Three animals per treatment group were slaughtered for carcass evaluation. Jointing of carcass (meat cut) was done following the method adopted by Ahamefule [11]. Each dressed warm carcass was divided down the spinal cord by means of meat saws into two (2) equal half and weighed individually. The left half was subsequently divided into various cuts consisting of thigh, shoulder, loin, sets and ends. Each of the cuts was weighed and the weight doubled in each case before expressing it as percentage of the dressed carcass. The leg (thigh) was severed at the attachment of the femur to the acetabulium; the loin consists of the lumber region plus a pair of ribs, the ends (spare ribs plus belly) consist of six (6) abdominal ribs, the shoulder consist of the scapular, and the sets made up of the breast and the neck. The loin cuts were then dissected into muscles and bone with ligament to obtain the meat to bone ratio.

tatistical Analysis

The experiment was laid out as completely Randomized design. All data were analysed in a one –way analysis of variance (ANOVA) using SPSS [15] package. Duncan’s Multiple Range Test Duncan [16] was used to separate significant means.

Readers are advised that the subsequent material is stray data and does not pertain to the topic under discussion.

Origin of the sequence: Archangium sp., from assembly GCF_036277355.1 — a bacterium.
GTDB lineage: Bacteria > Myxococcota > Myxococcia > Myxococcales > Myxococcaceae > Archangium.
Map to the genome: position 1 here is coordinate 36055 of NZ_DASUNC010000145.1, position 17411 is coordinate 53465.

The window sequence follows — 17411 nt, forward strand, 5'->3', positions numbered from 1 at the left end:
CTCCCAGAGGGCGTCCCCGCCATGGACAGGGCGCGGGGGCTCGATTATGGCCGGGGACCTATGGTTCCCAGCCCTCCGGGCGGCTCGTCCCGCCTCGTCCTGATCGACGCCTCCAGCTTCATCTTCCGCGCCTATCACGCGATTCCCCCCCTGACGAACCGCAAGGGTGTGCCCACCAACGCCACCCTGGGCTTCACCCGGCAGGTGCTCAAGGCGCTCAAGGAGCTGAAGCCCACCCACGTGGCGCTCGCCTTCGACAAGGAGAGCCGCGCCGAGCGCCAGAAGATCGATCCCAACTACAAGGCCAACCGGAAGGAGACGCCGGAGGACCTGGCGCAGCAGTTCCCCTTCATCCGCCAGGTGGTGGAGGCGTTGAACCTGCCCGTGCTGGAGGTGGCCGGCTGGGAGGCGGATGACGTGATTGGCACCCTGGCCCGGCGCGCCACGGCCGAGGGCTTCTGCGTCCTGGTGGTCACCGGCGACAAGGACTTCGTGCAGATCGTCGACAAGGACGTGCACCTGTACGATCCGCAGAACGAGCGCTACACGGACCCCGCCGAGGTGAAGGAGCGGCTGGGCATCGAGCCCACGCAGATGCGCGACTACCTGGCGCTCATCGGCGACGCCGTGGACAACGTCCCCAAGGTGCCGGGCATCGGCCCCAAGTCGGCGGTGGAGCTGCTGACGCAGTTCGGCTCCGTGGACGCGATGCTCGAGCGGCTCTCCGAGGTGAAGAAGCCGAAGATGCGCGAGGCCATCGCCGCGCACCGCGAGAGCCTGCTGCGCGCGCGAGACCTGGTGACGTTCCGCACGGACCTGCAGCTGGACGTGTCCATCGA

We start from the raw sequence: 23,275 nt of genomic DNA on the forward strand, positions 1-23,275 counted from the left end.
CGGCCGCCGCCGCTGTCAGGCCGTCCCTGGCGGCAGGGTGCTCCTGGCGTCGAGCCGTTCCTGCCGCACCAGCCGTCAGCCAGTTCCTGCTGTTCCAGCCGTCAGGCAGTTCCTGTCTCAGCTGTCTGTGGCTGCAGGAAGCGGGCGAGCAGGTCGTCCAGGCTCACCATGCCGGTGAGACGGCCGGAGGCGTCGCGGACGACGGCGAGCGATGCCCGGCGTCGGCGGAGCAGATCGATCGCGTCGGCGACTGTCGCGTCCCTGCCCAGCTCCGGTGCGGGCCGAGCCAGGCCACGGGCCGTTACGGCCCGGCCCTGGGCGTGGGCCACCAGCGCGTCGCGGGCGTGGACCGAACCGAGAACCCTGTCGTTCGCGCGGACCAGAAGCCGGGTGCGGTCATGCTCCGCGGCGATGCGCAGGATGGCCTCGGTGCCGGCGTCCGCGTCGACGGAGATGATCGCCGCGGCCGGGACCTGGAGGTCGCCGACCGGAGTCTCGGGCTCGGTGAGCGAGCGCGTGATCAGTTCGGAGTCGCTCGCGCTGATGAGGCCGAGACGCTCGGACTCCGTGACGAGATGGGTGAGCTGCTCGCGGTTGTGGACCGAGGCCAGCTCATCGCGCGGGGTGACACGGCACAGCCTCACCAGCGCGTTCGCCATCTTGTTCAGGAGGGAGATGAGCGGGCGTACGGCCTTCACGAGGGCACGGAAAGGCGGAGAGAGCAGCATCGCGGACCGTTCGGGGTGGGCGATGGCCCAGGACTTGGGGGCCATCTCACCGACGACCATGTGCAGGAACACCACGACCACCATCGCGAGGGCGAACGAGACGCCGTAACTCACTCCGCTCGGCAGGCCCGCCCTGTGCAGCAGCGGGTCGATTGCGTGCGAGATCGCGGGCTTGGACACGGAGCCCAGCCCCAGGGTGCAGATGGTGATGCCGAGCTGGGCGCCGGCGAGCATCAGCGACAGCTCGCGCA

Chemical Analysis

All feed samples were analysed for proximate composition using AOAC (2007).

Results and Discussion

The composition and proximate assay of the experimental diets formulated to contain 0-30% boiled rubber seed meal (BRSM) are presented in (Table 1). The dry matter (DM) content of the diets, save for ration B (10% BRS), were fairly comparable (Table 2). The crude protein (CP) ranged from 14.06 – 15.82% and increased as inclusion levels of BRSM increased from B-D. Crude fibre (%) (CF) followed a reverse trend of the CP values. The ether extract (EE) composition (%) increased from diets A-D and stabilized in C and D. the ash contents (%) of the diets followed similar pattern as the EE, rising and stabilizing as the case was. Nitrogen free extract (NFE) values (%) rose from A-B and subsequently decline in diets C and D. The energy values (Kcal/g) followed similar trend as NFE. CP and energy content of the four diets were all above what is required by WAD goats as reported by Ahamefule [11], Akinsonyinu [17].

Table 1: Proximate composition of experimental diets containing various levels of boiled rubber (Hevea brasiliensis) seed meal.


Table 2: Chemical assay of experimental diets containing various levels of boiled rubber (Hevea brasiliensis) seed meal (%DM).


*Calculated, BRSM= Boiled rubber seed meal.

Response of West African Dwarf (WAD) Goats